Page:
Thursday, May 17, 2007
How much more will it cost to buy into a new development? Is it worth the difference? Both are questions that will vary depending on the project and buyers. Developers pass along what would traditionally be a seller's closing costs, over to the buyer's side of the deal. In the strictest sense, condos are either new product, or resale. However, there is a middle ground that's emerged of recently developed properties, which may be the best option out there for those wanting many of the creature comforts of new construction, but want value, immediate delivery, and a more traditional re-sale transaction, with lower closing costs. The re-sellers may have a little more margin to work with too, as their cost basis may be a couple of years older, and there has been some room for appreciation. Each case is a little different. Helping buyers find them, and representing the owners of these units for sale or lease, is a niche that I like working in.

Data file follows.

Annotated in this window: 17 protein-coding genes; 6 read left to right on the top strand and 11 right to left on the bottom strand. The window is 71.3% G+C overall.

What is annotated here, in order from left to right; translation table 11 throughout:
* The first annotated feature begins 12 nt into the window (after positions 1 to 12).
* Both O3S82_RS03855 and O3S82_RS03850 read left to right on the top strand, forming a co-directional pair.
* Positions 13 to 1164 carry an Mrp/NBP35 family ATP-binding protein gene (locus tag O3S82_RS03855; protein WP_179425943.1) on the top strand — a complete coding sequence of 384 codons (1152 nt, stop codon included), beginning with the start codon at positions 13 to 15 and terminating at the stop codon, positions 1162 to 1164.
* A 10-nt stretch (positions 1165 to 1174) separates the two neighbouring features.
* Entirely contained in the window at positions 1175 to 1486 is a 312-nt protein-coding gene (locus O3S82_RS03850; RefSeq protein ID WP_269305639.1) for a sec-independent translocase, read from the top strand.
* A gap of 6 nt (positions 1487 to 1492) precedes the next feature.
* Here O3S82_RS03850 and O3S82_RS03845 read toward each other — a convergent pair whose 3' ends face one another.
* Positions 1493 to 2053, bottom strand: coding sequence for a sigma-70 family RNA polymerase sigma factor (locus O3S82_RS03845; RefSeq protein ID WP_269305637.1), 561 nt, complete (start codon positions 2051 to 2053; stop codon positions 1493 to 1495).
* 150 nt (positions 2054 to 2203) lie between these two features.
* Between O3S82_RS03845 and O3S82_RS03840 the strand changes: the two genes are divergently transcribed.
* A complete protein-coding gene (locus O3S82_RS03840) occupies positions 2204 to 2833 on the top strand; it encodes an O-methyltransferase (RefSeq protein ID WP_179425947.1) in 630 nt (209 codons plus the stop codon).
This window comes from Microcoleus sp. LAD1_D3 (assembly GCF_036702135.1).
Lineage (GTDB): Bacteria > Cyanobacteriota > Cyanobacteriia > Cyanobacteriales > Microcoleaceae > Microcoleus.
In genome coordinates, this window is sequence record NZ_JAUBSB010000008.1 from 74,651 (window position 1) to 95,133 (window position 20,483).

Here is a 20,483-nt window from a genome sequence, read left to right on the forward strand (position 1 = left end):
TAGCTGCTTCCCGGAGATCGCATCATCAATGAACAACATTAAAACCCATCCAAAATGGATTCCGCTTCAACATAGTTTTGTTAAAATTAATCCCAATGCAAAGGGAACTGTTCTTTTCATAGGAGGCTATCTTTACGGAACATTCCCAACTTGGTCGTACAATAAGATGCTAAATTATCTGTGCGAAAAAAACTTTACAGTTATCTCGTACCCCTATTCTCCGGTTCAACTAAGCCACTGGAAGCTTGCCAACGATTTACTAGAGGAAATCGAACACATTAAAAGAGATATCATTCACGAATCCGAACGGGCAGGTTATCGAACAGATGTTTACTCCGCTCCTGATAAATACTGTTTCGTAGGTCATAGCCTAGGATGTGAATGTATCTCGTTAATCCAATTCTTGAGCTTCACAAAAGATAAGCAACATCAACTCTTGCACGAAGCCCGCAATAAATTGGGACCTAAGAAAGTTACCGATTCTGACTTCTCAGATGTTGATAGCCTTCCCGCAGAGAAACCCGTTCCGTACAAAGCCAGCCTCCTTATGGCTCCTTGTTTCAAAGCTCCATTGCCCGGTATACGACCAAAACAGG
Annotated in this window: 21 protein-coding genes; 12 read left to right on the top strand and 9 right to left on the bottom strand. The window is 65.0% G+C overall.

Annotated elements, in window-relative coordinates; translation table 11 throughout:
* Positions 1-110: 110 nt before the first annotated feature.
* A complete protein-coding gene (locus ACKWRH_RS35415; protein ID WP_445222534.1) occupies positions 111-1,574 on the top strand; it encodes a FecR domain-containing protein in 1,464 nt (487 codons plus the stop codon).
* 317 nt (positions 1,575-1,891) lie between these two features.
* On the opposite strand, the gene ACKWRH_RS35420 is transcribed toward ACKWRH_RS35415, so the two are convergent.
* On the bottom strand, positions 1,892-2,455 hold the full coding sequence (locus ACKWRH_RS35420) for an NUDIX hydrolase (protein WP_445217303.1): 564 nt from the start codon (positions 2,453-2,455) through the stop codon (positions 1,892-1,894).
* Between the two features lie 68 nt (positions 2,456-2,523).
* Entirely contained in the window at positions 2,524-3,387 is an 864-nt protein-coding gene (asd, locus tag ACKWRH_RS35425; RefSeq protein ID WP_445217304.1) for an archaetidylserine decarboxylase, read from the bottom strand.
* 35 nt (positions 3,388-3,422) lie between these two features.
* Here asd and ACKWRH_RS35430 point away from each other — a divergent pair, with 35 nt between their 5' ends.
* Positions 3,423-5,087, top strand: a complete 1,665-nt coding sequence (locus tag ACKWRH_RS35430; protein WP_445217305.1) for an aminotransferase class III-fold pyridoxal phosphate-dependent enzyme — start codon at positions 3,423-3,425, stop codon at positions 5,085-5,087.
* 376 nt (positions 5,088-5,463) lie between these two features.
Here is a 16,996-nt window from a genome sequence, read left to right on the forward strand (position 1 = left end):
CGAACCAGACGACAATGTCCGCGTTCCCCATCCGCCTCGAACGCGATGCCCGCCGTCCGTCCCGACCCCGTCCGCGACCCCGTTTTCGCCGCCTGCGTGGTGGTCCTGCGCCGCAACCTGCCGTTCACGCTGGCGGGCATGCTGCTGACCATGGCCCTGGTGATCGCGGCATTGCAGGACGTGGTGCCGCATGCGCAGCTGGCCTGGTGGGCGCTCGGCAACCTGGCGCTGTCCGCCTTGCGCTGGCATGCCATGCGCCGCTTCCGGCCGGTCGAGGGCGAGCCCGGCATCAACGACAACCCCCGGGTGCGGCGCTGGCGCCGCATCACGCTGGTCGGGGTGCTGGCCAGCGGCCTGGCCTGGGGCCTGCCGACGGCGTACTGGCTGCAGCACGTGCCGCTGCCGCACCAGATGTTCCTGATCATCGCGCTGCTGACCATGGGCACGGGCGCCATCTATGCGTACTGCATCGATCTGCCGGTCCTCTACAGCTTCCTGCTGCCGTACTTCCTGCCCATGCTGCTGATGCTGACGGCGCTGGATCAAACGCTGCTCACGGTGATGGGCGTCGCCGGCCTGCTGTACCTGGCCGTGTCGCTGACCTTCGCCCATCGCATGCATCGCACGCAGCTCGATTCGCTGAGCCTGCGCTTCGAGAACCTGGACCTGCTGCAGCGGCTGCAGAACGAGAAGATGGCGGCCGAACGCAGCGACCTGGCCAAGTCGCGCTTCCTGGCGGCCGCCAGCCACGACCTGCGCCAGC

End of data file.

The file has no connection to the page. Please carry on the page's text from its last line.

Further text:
Readers have asked for more specifics on closing costs as cited in my recent post Buying in a new development: risk and reward. The story was about how the lag time to a project's delivery, combined with a fluctuating interest rate environment and higher closing costs, create some new risks which might not be quite so obvious to many. Here is a follow up that may help you to evaluate like a broker would, differences in closing costs when purchasing a condominium as a resale, or directly from a sponsor in a new development. I've created a hypothetical scenario for a couple evaluating the purchase of two highly comparable properties. One is being purchased directly from the sponsor at a new development, while the other is from an owner as a re-sale. I've prepared a sheet of typical real property closing costs that you can download here (pdf 324 kb) and save, so that you'll be able to model your own comparisons too.